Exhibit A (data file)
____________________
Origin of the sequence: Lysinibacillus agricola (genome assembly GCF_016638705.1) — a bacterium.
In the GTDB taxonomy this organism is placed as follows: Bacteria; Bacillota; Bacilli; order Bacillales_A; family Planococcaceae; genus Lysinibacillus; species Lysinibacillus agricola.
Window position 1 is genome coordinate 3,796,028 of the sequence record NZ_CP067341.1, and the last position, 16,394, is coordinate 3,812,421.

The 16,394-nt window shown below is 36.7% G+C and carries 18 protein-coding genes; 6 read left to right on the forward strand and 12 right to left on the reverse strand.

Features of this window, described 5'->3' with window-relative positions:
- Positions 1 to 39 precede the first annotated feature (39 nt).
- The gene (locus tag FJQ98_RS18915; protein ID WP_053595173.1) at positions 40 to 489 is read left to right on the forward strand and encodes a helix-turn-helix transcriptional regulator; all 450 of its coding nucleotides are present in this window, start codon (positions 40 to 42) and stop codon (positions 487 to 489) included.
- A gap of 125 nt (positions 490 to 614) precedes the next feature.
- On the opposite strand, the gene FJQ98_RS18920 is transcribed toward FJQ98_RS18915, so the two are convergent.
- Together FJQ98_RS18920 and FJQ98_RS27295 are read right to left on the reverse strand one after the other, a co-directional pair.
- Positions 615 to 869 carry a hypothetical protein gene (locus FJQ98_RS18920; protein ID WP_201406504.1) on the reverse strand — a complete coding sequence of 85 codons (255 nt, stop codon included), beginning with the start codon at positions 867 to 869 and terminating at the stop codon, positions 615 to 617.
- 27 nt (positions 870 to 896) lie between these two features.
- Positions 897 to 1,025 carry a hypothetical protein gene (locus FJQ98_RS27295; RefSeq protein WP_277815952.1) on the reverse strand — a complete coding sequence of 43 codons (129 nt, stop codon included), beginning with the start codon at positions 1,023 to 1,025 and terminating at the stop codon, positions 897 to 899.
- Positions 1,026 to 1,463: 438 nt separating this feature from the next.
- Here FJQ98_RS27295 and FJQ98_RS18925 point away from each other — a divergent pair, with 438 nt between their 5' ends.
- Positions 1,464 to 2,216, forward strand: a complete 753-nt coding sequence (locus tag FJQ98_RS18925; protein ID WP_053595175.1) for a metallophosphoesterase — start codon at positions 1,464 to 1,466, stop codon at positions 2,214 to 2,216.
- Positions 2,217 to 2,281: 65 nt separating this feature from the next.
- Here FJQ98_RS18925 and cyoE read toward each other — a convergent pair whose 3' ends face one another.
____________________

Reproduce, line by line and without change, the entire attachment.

Origin of the sequence: Lysinibacillus agricola (genome assembly GCF_016638705.1) — a bacterium.
In the GTDB taxonomy this organism is placed as follows: Bacteria; Bacillota; Bacilli; order Bacillales_A; family Planococcaceae; genus Lysinibacillus; species Lysinibacillus agricola.
Window position 1 is genome coordinate 3,796,028 of the sequence record NZ_CP067341.1, and the last position, 16,394, is coordinate 3,812,421.

The 16,394-nt window shown below is 36.7% G+C and carries 18 protein-coding genes; 6 read left to right on the forward strand and 12 right to left on the reverse strand.

Features of this window, described 5'->3' with window-relative positions:
- Positions 1 to 39 precede the first annotated feature (39 nt).
- The gene (locus tag FJQ98_RS18915; protein ID WP_053595173.1) at positions 40 to 489 is read left to right on the forward strand and encodes a helix-turn-helix transcriptional regulator; all 450 of its coding nucleotides are present in this window, start codon (positions 40 to 42) and stop codon (positions 487 to 489) included.
- A gap of 125 nt (positions 490 to 614) precedes the next feature.
- On the opposite strand, the gene FJQ98_RS18920 is transcribed toward FJQ98_RS18915, so the two are convergent.
- Together FJQ98_RS18920 and FJQ98_RS27295 are read right to left on the reverse strand one after the other, a co-directional pair.
- Positions 615 to 869 carry a hypothetical protein gene (locus FJQ98_RS18920; protein ID WP_201406504.1) on the reverse strand — a complete coding sequence of 85 codons (255 nt, stop codon included), beginning with the start codon at positions 867 to 869 and terminating at the stop codon, positions 615 to 617.
- 27 nt (positions 870 to 896) lie between these two features.
- Positions 897 to 1,025 carry a hypothetical protein gene (locus FJQ98_RS27295; RefSeq protein WP_277815952.1) on the reverse strand — a complete coding sequence of 43 codons (129 nt, stop codon included), beginning with the start codon at positions 1,023 to 1,025 and terminating at the stop codon, positions 897 to 899.
- Positions 1,026 to 1,463: 438 nt separating this feature from the next.
- Here FJQ98_RS27295 and FJQ98_RS18925 point away from each other — a divergent pair, with 438 nt between their 5' ends.
- Positions 1,464 to 2,216, forward strand: a complete 753-nt coding sequence (locus tag FJQ98_RS18925; protein ID WP_053595175.1) for a metallophosphoesterase — start codon at positions 1,464 to 1,466, stop codon at positions 2,214 to 2,216.
- Positions 2,217 to 2,281: 65 nt separating this feature from the next.
- Here FJQ98_RS18925 and cyoE read toward each other — a convergent pair whose 3' ends face one another.